If you ask us, we wholeheartedly believe there has been a new genre of art forming over the past twenty years within the very exclusive world of independent horology. That said, it's more about motion and machines as the medium but nevertheless, there are some important collaborations that have occurred with watch brands and famous artists & illustrators. Here are a few highlights...
Ikepod produced a few artist series. The first with Jeff Koons (above left), 'Cannonball' Edition, produced in a very limited edition with their now iconic look by famed designer Marc Newson. On the right is their unique collaboration of the Ikepod Horizon with graffiti artist turned painter. sculptor. designer KAWS.
Movado produced an custom series a few years back with artist Kenny Scharf. Scharf took the iconic Nathan George Horwitt-designed, Bauhaus-inspired Museum Watch and illustrated the dials with his signature aesthetic. There are six watches in all that were produced in extremely limited runs.
Op-Art pioneer Victor Vasarely designed a seemingly large variety of watches with Bulova in the 80's called the 'Artist's Watch.' Produced in limited editions, the watches featured the forced perspectives of two dimension transforming into three.
"During the 1960’s and 70’s his optical images became part of the popular culture, having a deep impact on architecture, computer science, fashion, and the way we now look at things in general. Even though he achieved great fame he insisted on making his art accessible to everyone. His motto was “Art for all”. The breakthrough brought by his “kinetic” visual experiments transformed the flat surface into a world of unending possibilities, book marking an era in the history of art and foreshadowing a new global reality shaped by programming and the Internet itself". via Vasarely.com
Time your fifteen minutes of fame with the "Times5 Watch" by Andy Warhol for Movado (above). Only 250 were made and feature five separate watches as links in one bracelet. The dials show pictures of skyscrapers in New York City, taken originally by Andy Warhol back in the 80s. Blackened steel cases, Swiss ETA Calibres, red hands. Saphire crystals, case back signed and numbered by Andy Warhol. Originally sold in 1987 and showing up occasionally at watch auctions around the world in the tens of thousands.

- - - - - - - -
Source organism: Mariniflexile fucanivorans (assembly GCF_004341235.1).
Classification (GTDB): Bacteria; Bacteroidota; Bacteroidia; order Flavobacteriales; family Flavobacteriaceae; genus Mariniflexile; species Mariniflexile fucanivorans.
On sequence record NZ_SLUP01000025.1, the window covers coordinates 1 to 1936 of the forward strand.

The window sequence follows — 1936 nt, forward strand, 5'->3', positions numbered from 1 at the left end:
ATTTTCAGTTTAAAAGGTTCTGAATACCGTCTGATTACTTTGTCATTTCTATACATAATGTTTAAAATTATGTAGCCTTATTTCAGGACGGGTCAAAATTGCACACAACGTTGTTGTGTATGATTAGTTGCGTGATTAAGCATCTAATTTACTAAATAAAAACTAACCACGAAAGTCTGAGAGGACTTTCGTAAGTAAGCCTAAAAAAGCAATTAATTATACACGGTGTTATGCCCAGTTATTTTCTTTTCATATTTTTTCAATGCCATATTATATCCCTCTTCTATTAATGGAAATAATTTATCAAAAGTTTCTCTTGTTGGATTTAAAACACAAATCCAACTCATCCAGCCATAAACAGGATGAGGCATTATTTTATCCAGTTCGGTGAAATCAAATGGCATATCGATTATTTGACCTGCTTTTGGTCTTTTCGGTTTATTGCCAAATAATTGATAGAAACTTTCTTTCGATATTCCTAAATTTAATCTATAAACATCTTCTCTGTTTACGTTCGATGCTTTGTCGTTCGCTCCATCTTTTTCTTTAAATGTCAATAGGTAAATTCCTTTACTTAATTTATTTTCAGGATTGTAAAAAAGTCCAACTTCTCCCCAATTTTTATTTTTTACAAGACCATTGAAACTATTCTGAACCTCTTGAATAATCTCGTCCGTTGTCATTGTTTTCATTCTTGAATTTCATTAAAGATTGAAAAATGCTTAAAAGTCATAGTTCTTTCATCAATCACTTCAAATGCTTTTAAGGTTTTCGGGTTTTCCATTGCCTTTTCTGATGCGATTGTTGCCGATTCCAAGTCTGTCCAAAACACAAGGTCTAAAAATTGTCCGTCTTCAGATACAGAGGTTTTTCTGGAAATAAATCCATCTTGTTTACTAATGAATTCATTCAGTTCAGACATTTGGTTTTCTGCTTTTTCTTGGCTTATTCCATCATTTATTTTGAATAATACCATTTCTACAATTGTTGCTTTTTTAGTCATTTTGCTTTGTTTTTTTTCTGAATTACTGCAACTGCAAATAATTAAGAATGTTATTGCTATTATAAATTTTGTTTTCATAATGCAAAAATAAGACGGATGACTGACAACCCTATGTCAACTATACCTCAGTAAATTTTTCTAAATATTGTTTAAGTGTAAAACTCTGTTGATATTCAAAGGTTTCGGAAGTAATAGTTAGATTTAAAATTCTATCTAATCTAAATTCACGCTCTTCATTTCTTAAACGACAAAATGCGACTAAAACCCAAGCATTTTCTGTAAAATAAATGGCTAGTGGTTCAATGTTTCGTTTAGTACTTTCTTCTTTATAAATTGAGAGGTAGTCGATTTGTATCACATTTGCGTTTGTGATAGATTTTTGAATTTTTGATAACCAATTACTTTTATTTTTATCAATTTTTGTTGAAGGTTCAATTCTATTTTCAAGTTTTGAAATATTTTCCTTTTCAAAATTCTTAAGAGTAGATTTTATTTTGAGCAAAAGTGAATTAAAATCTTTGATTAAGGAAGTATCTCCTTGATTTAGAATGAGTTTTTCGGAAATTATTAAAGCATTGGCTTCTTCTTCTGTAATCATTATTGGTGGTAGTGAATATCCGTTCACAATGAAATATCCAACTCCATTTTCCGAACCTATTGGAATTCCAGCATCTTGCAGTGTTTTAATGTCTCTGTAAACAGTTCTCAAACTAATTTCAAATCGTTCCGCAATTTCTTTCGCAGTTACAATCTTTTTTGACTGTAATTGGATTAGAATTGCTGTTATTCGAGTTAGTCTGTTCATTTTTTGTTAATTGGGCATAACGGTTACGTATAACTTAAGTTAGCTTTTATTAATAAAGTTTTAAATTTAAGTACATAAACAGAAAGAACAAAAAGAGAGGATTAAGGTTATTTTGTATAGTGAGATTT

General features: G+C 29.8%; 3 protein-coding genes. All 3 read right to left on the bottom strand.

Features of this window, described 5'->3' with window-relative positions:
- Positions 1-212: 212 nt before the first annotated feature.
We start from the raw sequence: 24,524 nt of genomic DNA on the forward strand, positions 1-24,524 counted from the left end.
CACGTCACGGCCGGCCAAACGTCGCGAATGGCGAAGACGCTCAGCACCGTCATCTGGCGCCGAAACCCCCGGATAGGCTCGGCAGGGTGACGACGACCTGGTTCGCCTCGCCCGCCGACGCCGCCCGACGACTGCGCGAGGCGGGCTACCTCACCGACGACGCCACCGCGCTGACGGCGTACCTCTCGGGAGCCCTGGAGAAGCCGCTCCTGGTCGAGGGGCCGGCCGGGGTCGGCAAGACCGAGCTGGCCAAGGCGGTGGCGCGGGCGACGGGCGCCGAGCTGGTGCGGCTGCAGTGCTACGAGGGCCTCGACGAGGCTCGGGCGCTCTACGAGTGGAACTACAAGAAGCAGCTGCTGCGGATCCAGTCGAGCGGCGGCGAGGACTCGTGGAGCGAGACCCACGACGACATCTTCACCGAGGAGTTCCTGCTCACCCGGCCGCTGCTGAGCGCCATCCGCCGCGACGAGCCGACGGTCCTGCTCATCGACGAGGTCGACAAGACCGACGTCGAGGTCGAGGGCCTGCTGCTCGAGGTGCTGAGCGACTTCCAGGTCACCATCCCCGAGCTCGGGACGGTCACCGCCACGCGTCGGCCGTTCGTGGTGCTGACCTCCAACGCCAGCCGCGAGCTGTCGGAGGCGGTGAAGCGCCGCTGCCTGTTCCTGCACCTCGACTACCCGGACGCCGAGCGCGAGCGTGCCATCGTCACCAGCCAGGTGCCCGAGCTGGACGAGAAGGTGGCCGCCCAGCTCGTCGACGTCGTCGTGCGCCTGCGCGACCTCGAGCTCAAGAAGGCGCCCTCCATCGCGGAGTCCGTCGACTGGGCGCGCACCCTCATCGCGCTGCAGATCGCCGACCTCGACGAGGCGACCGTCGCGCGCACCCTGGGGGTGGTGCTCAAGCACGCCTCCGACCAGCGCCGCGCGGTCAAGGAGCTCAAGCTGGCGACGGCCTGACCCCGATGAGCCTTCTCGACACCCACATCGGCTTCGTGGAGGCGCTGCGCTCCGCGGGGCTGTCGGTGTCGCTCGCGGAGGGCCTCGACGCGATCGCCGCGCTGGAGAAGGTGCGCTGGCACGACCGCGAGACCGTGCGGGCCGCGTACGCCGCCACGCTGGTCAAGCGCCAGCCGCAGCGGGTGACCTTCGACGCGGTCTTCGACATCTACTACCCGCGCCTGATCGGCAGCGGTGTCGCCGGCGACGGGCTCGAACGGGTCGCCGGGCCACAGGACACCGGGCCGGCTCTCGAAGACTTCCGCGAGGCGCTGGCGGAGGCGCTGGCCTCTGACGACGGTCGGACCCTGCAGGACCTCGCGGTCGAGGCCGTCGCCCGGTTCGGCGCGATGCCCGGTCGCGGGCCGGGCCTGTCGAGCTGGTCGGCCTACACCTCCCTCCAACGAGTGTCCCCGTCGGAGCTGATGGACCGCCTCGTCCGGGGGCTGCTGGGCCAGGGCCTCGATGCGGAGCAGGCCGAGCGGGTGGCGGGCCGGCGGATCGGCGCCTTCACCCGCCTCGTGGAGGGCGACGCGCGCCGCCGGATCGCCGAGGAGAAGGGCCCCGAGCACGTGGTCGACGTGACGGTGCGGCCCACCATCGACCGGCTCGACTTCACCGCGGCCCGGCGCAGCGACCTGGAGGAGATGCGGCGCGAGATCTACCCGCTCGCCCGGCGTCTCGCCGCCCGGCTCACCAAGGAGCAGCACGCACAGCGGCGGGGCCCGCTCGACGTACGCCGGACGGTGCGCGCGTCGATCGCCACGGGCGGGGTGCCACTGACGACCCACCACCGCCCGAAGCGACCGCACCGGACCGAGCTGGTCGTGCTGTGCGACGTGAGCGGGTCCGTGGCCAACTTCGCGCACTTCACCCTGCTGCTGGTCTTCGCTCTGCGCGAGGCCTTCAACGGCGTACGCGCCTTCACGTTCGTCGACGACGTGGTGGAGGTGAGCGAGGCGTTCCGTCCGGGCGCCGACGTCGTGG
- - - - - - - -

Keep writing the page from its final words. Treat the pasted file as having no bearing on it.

Got more than a million dollars to spare for a watch? Either way, check out the
Greubel Forsey Art Piece 1, an artistic co-creation by watchmaking team of Robert Greubel and Stephen Forsey with sculptor Willard Wigan. The first watch to feature a nano-sculpture by Wigan set into a dedicated gallery seen through a miniature microscope set into the watch.
Willard Wigan’s sculpture in Art Piece 1 is complemented by a sublime 30° inclined double tourbillion. When Robert Greubel and Stephen Forsey first encountered Willard Wigan’s nano-sculpture installations in the eye of a needle or on the head of a pin, they found that they shared the same language of the ‘miniaturist’. (see Wigan's Golden Harley below)
One of the most amazing aspects of Wigan's method requires him to "enter a meditative state in which his heartbeat is slowed, allowing him to reduce hand tremors and sculpt between pulse beats. Even the reverberation caused by outside traffic can affect Willard’s work. Consequently, he often works through the night when there is minimal disruption". via WillardWigan.
"The Golden Harley" by Willard Wigan (above)
Last but not least, a collection of limited edition artist series from London watchmaker Mr. Jones Watches who teams up with artists, illustrators and designers of all types. They create kinetic timepieces that equally showcase tongue in cheek humor to harsh realities of life to profound concepts that are quite poetic. Some collections can be as limited to 30 pieces assembled in London to editions of 100. All of these and more can be seen at the Mr. Jones Watch Collection at Watches.com
Know of any artist series watches we should include for Part II of this feature, contact us!